Awareness is that in which all objects appear and without which no object can exist.
Awareness is that on which all objects depend, but which, being whole and complete in and of itself, depends on nothing.
Therefore, in order to reach or fully understand the universe, it is necessary first to reach or fully understand the nature of the limitless, all-pervasive, non-dual awareness that is one’s true self.
In response to this statement, one might say, “I am aware that I am alive, but I certainly don’t always feel blissful.”
To fully appreciate this saying, we must first understand that bliss is not necessarily the emotional state we label as happiness, joy, euphoria, or ecstasy.
From the point of view of Vedanta, bliss might be more appropriately referred to as peace, contentment, the sense of fullness, or completeness.
If we inquire carefully, we discover that such a sense of being is the actual root of the emotional state we label “happiness.”
Like all objects, states of being arise and subside, come and go, appear and disappear, are born and die. This is the nature of objects.
Happiness, therefore, when equated with a kind of emotional euphoria, is reduced to nothing more than one of the myriad transitory states of being than can be only temporarily experienced.
Bliss, however, is something altogether different. Bliss is the essential nature of our being.
Vedanta refers to our essential nature as “sat-chit-ananda.”
“Sat” is simply being or existing.
“Chit” is awareness or consciousness.
“Ananda” is bliss.
Though these three terms are most often considered as adjectives describing different aspects of our essential nature, the correct understanding of them is as synonyms for the self.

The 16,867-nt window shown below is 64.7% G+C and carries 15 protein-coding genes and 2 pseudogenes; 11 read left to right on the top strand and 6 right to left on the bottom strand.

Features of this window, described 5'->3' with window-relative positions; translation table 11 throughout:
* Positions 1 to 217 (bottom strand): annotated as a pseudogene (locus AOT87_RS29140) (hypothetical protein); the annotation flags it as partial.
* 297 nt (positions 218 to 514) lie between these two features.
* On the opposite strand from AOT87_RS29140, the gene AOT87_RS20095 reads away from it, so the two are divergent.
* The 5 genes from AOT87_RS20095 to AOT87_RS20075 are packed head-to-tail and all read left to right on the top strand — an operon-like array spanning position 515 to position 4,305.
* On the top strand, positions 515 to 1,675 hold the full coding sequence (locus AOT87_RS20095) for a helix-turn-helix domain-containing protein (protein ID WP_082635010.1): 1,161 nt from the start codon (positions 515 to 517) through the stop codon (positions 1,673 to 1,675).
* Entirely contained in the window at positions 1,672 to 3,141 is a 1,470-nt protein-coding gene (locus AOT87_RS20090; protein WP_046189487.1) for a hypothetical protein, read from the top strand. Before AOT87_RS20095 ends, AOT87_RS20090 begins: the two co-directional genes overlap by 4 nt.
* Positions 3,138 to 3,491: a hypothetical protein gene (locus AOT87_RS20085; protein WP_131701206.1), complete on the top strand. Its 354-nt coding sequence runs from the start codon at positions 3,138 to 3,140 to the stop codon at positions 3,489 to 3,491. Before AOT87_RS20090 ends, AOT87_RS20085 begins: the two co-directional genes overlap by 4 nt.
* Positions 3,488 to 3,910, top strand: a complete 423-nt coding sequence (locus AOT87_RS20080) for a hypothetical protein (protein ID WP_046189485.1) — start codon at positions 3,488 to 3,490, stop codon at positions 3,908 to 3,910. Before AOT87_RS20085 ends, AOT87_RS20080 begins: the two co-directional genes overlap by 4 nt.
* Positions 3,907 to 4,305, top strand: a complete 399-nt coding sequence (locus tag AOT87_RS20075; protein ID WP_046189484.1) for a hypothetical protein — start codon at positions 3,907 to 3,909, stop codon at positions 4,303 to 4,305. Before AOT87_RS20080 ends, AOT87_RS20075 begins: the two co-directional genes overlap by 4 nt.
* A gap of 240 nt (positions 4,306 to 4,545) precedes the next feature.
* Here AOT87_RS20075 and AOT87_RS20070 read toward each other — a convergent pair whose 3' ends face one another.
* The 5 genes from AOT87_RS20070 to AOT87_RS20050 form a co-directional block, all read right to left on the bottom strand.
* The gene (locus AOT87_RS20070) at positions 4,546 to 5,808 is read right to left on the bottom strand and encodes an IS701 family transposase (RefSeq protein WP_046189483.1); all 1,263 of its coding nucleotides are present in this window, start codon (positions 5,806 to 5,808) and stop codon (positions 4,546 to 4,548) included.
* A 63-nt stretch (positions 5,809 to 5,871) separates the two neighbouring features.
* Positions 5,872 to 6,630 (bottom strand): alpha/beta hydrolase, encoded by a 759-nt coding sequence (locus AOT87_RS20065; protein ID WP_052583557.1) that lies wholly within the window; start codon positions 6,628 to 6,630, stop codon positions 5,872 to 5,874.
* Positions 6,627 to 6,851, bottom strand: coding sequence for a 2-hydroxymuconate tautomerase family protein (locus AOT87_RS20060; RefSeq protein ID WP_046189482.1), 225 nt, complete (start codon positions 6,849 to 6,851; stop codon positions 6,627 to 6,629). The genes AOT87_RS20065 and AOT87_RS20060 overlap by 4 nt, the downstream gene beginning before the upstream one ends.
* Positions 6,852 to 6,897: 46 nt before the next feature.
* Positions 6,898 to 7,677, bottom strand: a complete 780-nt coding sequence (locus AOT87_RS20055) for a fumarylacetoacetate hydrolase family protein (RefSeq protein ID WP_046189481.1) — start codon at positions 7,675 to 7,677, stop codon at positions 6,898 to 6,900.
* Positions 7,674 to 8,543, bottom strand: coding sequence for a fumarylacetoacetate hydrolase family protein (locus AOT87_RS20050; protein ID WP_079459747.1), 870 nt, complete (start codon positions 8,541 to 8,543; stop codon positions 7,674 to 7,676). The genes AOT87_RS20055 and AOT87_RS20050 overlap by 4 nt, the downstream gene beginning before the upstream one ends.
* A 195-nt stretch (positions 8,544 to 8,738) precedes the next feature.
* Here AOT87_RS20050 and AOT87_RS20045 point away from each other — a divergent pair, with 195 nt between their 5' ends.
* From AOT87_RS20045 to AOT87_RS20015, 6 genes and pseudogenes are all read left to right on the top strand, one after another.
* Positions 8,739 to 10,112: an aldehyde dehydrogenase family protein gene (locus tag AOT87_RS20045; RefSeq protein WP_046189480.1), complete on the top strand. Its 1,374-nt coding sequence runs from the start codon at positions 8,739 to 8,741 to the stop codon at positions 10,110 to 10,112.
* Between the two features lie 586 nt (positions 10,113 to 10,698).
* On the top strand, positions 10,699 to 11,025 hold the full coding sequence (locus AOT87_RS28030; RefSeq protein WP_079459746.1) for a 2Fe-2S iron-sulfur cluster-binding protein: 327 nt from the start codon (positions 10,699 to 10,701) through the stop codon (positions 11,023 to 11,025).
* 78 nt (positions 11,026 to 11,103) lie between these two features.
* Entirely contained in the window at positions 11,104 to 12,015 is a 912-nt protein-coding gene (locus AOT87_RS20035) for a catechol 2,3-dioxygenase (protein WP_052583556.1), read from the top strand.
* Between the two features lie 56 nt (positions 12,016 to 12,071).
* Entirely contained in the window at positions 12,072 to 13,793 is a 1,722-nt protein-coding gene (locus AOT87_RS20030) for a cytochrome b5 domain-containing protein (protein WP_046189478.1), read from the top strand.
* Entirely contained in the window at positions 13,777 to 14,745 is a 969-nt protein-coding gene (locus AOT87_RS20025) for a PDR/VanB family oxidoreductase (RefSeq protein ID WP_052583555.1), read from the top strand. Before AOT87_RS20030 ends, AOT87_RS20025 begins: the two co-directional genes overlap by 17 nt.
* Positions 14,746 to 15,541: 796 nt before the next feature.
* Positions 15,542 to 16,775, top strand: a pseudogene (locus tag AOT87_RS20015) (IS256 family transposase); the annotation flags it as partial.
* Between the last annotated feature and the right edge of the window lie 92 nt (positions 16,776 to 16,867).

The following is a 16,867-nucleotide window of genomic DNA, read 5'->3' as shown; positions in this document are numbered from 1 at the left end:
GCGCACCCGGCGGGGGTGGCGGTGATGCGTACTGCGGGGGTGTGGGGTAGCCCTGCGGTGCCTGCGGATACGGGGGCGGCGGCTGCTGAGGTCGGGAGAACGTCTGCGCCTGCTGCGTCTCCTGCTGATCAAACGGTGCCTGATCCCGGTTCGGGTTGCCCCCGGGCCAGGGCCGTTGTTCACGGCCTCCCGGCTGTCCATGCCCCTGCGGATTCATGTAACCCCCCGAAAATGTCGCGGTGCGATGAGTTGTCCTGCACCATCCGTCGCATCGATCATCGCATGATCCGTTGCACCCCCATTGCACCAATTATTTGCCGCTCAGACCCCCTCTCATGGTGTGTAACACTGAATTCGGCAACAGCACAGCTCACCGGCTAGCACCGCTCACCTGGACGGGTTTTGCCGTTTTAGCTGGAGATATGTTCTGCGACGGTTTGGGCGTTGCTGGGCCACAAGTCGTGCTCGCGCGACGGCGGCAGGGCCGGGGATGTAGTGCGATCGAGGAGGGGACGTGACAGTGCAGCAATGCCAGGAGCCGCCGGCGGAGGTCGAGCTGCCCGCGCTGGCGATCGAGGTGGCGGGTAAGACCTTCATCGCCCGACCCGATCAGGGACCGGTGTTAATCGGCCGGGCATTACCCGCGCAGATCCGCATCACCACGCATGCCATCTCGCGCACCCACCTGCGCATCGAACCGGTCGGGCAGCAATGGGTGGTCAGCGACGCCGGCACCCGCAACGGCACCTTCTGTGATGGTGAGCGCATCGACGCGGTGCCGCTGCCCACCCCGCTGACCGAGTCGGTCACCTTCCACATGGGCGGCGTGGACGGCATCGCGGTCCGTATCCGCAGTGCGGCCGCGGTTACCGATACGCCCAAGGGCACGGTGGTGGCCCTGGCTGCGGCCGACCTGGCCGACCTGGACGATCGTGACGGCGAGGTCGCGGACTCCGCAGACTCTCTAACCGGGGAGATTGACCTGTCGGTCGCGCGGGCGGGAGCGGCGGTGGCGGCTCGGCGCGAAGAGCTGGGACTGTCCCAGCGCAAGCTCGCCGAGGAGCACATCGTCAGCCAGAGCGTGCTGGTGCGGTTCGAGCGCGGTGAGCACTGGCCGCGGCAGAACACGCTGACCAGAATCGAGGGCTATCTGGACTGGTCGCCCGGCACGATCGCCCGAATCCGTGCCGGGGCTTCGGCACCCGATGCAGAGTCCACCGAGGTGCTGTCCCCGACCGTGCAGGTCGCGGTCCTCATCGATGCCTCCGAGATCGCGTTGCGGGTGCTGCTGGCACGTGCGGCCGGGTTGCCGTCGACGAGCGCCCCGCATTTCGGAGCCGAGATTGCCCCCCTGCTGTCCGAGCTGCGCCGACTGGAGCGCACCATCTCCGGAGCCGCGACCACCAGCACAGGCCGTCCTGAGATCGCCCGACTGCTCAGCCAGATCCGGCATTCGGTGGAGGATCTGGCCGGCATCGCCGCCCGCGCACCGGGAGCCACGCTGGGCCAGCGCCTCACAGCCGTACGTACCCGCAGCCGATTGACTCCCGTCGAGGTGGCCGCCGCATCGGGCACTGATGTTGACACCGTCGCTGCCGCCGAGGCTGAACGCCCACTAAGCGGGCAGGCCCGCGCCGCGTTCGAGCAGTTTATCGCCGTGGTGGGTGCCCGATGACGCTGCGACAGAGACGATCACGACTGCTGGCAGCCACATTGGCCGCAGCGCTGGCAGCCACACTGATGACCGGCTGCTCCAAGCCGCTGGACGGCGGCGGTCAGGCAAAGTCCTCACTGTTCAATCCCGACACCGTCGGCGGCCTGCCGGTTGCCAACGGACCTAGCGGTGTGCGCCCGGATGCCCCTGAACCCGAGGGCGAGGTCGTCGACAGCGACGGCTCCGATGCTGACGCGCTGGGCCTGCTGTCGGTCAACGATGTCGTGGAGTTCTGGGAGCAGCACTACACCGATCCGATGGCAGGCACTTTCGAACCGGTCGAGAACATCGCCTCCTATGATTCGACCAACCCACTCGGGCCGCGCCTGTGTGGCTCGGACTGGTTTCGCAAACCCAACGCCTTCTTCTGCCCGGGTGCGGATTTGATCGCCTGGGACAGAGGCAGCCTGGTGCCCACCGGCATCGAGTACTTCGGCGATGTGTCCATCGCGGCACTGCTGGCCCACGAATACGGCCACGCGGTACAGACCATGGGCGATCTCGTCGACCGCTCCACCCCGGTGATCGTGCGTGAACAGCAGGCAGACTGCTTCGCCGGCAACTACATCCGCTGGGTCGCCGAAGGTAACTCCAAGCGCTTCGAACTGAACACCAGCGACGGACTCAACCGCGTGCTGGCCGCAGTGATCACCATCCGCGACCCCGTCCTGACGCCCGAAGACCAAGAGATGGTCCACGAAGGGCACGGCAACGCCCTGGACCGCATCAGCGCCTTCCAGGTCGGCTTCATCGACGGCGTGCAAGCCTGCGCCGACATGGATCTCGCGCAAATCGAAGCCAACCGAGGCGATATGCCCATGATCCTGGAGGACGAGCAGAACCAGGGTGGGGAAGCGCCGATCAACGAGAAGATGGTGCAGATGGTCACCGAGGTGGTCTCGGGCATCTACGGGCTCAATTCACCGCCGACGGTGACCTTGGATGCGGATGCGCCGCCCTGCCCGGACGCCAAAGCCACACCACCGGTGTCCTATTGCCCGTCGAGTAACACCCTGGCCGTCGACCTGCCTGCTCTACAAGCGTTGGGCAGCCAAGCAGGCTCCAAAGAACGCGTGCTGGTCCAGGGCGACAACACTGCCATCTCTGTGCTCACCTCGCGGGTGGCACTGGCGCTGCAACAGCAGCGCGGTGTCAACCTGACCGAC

As such, it is the “ananda” aspect of this trilogy that is most often misunderstood.
To properly understand what is meant by “ananda” we must realize that it is another form of the word “ananta,” which means “eternal” or, more appropriately put, “beyond time altogether,” as in being in no way confined by the boundary of time.
In this sense, we see that “ananda” implies complete freedom from limitation.
And anything that is completely free from limitation, desires and needs nothing, for it is in itself already complete, fulfilled, satiated, and whole.
Bearing this in mind, we reach the understanding that rather than suggesting that our true nature is an emotional state of happiness, the term “ananda” states directly that the self is whole and complete, limitless, actionless awareness.
The self, moreover, is the all-pervasive, non-dual awareness that is the essential fabric of the entire universe and as such is a complete and perfect partless whole that lacks nothing and transcends all limitation.